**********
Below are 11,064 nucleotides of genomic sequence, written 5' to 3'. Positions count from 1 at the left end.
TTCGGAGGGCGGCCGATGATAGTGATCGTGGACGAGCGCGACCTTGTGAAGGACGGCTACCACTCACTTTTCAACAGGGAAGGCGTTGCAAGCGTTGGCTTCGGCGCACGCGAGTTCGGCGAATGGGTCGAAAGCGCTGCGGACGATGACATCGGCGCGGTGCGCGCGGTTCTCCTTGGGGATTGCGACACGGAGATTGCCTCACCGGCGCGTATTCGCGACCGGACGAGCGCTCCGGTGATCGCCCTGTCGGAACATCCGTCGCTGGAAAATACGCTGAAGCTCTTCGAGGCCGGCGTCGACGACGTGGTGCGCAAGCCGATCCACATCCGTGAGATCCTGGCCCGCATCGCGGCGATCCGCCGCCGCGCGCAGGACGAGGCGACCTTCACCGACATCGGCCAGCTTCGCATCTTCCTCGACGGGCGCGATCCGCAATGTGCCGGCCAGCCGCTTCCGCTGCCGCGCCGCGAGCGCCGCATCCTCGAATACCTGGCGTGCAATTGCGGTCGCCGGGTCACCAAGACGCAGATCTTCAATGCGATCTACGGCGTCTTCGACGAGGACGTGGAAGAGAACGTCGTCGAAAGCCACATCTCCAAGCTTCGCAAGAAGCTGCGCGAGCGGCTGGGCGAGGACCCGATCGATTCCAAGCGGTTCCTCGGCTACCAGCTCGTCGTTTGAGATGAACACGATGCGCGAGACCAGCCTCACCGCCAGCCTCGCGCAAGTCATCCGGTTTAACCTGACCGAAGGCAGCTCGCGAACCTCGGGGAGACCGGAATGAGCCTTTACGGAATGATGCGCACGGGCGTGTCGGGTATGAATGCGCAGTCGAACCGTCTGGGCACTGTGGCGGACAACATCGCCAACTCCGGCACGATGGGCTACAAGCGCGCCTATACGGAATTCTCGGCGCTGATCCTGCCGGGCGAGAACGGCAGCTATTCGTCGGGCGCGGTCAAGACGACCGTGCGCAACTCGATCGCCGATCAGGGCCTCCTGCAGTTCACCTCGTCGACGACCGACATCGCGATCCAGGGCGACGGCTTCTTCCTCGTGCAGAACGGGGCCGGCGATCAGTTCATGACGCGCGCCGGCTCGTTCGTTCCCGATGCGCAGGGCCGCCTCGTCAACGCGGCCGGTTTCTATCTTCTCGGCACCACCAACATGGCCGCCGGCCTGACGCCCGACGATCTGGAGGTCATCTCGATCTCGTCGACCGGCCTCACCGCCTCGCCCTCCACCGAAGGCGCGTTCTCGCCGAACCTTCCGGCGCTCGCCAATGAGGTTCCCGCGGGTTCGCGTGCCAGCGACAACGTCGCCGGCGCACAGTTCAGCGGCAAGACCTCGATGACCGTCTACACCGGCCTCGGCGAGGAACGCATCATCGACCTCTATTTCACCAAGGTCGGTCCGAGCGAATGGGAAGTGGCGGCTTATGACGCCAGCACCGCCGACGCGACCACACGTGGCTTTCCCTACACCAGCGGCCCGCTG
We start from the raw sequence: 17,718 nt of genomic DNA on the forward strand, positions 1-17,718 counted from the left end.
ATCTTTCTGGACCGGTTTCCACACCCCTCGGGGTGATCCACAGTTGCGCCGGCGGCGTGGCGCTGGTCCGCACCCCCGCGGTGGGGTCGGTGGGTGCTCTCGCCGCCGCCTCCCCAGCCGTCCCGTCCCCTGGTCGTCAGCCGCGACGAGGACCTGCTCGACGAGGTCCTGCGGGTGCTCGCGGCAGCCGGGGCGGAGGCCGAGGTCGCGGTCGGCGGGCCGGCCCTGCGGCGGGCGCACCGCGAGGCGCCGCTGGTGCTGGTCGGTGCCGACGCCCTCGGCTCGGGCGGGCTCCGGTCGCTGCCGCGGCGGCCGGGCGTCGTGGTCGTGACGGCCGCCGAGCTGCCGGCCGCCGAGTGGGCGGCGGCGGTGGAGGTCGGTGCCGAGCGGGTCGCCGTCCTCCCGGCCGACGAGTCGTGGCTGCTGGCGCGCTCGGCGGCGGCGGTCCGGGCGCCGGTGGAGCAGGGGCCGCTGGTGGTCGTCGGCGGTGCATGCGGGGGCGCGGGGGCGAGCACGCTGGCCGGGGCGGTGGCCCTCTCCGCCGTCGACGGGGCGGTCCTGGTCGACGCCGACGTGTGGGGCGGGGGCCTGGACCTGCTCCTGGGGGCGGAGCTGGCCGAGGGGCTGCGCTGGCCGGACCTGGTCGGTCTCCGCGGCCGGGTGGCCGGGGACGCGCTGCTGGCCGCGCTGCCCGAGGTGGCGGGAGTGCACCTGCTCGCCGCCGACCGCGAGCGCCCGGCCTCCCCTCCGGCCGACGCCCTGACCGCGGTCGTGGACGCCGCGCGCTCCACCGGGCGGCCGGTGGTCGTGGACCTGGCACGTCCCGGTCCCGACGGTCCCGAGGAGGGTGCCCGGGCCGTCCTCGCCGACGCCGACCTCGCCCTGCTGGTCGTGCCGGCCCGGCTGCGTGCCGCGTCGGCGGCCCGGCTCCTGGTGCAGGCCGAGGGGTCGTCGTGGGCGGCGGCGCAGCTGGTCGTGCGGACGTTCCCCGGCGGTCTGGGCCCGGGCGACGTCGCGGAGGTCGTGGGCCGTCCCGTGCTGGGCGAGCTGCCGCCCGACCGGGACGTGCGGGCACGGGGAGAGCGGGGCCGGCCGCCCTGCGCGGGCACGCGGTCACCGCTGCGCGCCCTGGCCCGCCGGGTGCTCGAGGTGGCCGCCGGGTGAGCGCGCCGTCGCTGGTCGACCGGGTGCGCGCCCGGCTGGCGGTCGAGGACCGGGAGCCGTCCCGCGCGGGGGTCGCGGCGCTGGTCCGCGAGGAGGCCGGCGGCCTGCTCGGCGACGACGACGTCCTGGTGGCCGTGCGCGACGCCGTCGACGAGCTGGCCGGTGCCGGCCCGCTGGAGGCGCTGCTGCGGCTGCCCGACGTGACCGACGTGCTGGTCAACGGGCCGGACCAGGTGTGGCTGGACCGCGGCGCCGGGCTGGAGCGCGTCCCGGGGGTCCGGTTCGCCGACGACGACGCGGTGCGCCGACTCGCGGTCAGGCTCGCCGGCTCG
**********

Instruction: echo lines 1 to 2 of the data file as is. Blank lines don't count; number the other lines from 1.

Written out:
Below are 11,064 nucleotides of genomic sequence, written 5' to 3'. Positions count from 1 at the left end.
TTCGGAGGGCGGCCGATGATAGTGATCGTGGACGAGCGCGACCTTGTGAAGGACGGCTACCACTCACTTTTCAACAGGGAAGGCGTTGCAAGCGTTGGCTTCGGCGCACGCGAGTTCGGCGAATGGGTCGAAAGCGCTGCGGACGATGACATCGGCGCGGTGCGCGCGGTTCTCCTTGGGGATTGCGACACGGAGATTGCCTCACCGGCGCGTATTCGCGACCGGACGAGCGCTCCGGTGATCGCCCTGTCGGAACATCCGTCGCTGGAAAATACGCTGAAGCTCTTCGAGGCCGGCGTCGACGACGTGGTGCGCAAGCCGATCCACATCCGTGAGATCCTGGCCCGCATCGCGGCGATCCGCCGCCGCGCGCAGGACGAGGCGACCTTCACCGACATCGGCCAGCTTCGCATCTTCCTCGACGGGCGCGATCCGCAATGTGCCGGCCAGCCGCTTCCGCTGCCGCGCCGCGAGCGCCGCATCCTCGAATACCTGGCGTGCAATTGCGGTCGCCGGGTCACCAAGACGCAGATCTTCAATGCGATCTACGGCGTCTTCGACGAGGACGTGGAAGAGAACGTCGTCGAAAGCCACATCTCCAAGCTTCGCAAGAAGCTGCGCGAGCGGCTGGGCGAGGACCCGATCGATTCCAAGCGGTTCCTCGGCTACCAGCTCGTCGTTTGAGATGAACACGATGCGCGAGACCAGCCTCACCGCCAGCCTCGCGCAAGTCATCCGGTTTAACCTGACCGAAGGCAGCTCGCGAACCTCGGGGAGACCGGAATGAGCCTTTACGGAATGATGCGCACGGGCGTGTCGGGTATGAATGCGCAGTCGAACCGTCTGGGCACTGTGGCGGACAACATCGCCAACTCCGGCACGATGGGCTACAAGCGCGCCTATACGGAATTCTCGGCGCTGATCCTGCCGGGCGAGAACGGCAGCTATTCGTCGGGCGCGGTCAAGACGACCGTGCGCAACTCGATCGCCGATCAGGGCCTCCTGCAGTTCACCTCGTCGACGACCGACATCGCGATCCAGGGCGACGGCTTCTTCCTCGTGCAGAACGGGGCCGGCGATCAGTTCATGACGCGCGCCGGCTCGTTCGTTCCCGATGCGCAGGGCCGCCTCGTCAACGCGGCCGGTTTCTATCTTCTCGGCACCACCAACATGGCCGCCGGCCTGACGCCCGACGATCTGGAGGTCATCTCGATCTCGTCGACCGGCCTCACCGCCTCGCCCTCCACCGAAGGCGCGTTCTCGCCGAACCTTCCGGCGCTCGCCAATGAGGTTCCCGCGGGTTCGCGTGCCAGCGACAACGTCGCCGGCGCACAGTTCAGCGGCAAGACCTCGATGACCGTCTACACCGGCCTCGGCGAGGAACGCATCATCGACCTCTATTTCACCAAGGTCGGTCCGAGCGAATGGGAAGTGGCGGCTTATGACGCCAGCACCGCCGACGCGACCACACGTGGCTTTCCCTACACCAGCGGCCCGCTG